The effervescent Lynne Sedgmore, chief executive of the Centre for Excellence in Leadership (CEL), was in fine form when I bumped into her the other day: she was no doubt looking forward to a new lease of life as her organisation is merged with the Quality Improvement Agency (QIA).
Like Andrew Thomson, chief executive of the agency, she is not applying for the new job, although I suspect neither of them, having been successful principals on their way up the greasy pole, will vanish from view.
Lynne, a Stoke-on-Trent girl made good (no offence to people still living in Stoke-on-Trent), lives in Surrey, where she was once principal of Guildford College.
Luckily, she has kept the accent, but in another respect she has gone native. A new Volvo is parked in the drive of Sedgmore Towers.
The question now is: who will be in charge of the new outfit to replace the centre and the agency? With the Learning and Skills Council having struggled to find a chief executive in the past, and the Association of Colleges having been without a boss since the departure of John Brennan in June, it seems there is a shortage of applicants for the top jobs in FE.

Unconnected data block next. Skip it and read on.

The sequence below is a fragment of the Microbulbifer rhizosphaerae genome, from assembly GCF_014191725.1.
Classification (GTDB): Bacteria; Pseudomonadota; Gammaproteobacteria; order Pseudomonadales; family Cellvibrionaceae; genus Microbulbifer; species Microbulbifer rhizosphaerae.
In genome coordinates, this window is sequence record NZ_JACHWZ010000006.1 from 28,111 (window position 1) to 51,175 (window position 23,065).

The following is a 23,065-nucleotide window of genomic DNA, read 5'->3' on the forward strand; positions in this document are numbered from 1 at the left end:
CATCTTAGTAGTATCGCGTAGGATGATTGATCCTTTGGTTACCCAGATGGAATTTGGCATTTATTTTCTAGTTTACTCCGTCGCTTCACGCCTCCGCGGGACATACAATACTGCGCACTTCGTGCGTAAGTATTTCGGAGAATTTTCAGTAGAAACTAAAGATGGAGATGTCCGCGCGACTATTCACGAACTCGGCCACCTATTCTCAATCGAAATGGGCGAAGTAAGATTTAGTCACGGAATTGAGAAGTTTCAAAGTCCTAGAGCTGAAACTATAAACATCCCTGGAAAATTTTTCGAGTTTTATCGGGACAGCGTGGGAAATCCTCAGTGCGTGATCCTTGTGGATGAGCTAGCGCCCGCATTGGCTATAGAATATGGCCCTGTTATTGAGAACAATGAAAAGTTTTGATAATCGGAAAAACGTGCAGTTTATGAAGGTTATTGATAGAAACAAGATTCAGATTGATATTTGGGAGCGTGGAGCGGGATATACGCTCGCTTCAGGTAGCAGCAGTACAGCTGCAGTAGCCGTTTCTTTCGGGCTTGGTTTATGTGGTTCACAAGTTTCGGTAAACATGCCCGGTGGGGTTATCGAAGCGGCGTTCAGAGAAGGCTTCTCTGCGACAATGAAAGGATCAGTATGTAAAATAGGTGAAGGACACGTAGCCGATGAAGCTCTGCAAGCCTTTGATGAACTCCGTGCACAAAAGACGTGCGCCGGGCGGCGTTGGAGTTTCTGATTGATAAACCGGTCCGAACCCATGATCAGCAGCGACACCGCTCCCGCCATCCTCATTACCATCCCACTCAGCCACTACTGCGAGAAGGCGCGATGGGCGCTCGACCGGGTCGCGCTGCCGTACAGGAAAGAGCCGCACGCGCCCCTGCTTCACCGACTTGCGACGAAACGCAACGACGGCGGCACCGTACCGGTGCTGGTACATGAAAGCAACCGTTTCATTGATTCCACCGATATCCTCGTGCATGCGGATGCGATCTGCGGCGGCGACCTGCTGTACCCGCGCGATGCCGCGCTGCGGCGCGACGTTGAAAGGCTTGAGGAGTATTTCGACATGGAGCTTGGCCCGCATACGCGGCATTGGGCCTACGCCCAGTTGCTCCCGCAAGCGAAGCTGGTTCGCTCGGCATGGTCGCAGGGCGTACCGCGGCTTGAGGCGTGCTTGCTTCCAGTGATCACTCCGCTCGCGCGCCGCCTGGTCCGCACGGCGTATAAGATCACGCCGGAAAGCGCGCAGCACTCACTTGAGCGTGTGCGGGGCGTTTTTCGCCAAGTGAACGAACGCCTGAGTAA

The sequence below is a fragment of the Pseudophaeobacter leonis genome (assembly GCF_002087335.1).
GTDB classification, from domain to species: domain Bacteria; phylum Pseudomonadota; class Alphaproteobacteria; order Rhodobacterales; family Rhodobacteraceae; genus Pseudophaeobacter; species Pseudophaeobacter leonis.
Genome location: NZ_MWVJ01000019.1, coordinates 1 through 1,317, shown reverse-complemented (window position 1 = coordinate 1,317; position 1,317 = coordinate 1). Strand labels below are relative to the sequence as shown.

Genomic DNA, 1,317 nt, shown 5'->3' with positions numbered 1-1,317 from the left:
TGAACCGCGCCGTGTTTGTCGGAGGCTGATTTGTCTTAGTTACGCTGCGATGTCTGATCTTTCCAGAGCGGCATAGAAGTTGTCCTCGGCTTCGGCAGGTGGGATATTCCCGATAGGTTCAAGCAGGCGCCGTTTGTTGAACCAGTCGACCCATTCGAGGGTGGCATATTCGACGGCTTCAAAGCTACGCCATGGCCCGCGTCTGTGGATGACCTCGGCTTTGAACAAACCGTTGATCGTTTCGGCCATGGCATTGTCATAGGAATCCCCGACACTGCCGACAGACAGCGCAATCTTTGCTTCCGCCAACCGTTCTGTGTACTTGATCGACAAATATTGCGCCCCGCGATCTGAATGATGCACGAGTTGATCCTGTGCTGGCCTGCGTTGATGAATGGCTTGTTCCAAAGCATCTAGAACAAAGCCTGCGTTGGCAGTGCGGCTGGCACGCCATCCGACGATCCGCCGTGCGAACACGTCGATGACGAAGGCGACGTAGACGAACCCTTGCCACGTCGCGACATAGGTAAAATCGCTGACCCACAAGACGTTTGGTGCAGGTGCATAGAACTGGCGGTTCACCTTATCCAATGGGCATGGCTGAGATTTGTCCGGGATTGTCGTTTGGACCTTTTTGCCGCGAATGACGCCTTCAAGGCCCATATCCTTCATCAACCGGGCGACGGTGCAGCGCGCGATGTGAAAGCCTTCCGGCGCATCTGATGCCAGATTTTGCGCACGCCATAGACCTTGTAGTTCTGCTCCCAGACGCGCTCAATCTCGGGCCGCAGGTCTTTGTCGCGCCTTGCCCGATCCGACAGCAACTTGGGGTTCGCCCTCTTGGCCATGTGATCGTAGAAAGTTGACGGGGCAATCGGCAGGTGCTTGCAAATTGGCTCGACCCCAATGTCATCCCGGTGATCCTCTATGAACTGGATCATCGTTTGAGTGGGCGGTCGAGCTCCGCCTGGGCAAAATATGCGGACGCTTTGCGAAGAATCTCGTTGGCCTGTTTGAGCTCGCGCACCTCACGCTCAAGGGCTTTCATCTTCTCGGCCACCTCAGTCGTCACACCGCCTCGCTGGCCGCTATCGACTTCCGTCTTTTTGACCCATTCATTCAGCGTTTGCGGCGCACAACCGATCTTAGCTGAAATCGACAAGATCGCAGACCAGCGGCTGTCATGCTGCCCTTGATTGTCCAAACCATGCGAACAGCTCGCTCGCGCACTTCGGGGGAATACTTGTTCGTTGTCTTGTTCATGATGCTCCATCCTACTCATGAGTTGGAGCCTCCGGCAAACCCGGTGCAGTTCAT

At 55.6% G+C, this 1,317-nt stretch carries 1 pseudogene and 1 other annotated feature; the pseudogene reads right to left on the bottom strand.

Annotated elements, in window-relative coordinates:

A job lot
Just in case you thought the unemployed have no voice in Parliament, a word of reassurance from Tony Benn, who spoke at the conference on adult education held last week by Niace, the adult education body, and sponsored by FE Focus.
Asked about the under-representation of the "workless", he responded: "Oh, but the House of Lords is full of them."
Of course, membership of the House of Commons is an actual job, which gave Mr Benn an open goal at which to strike.
As he pointed out, while ministers remind us of the importance of qualifications to improve the effectiveness of people in their jobs, being an MP, government minister or even Prime Minister is a career for which no qualifications are required.
So there we have it. A bunch of people not qualified for their jobs being scrutinised by a bunch of other people who haven't got a job at all.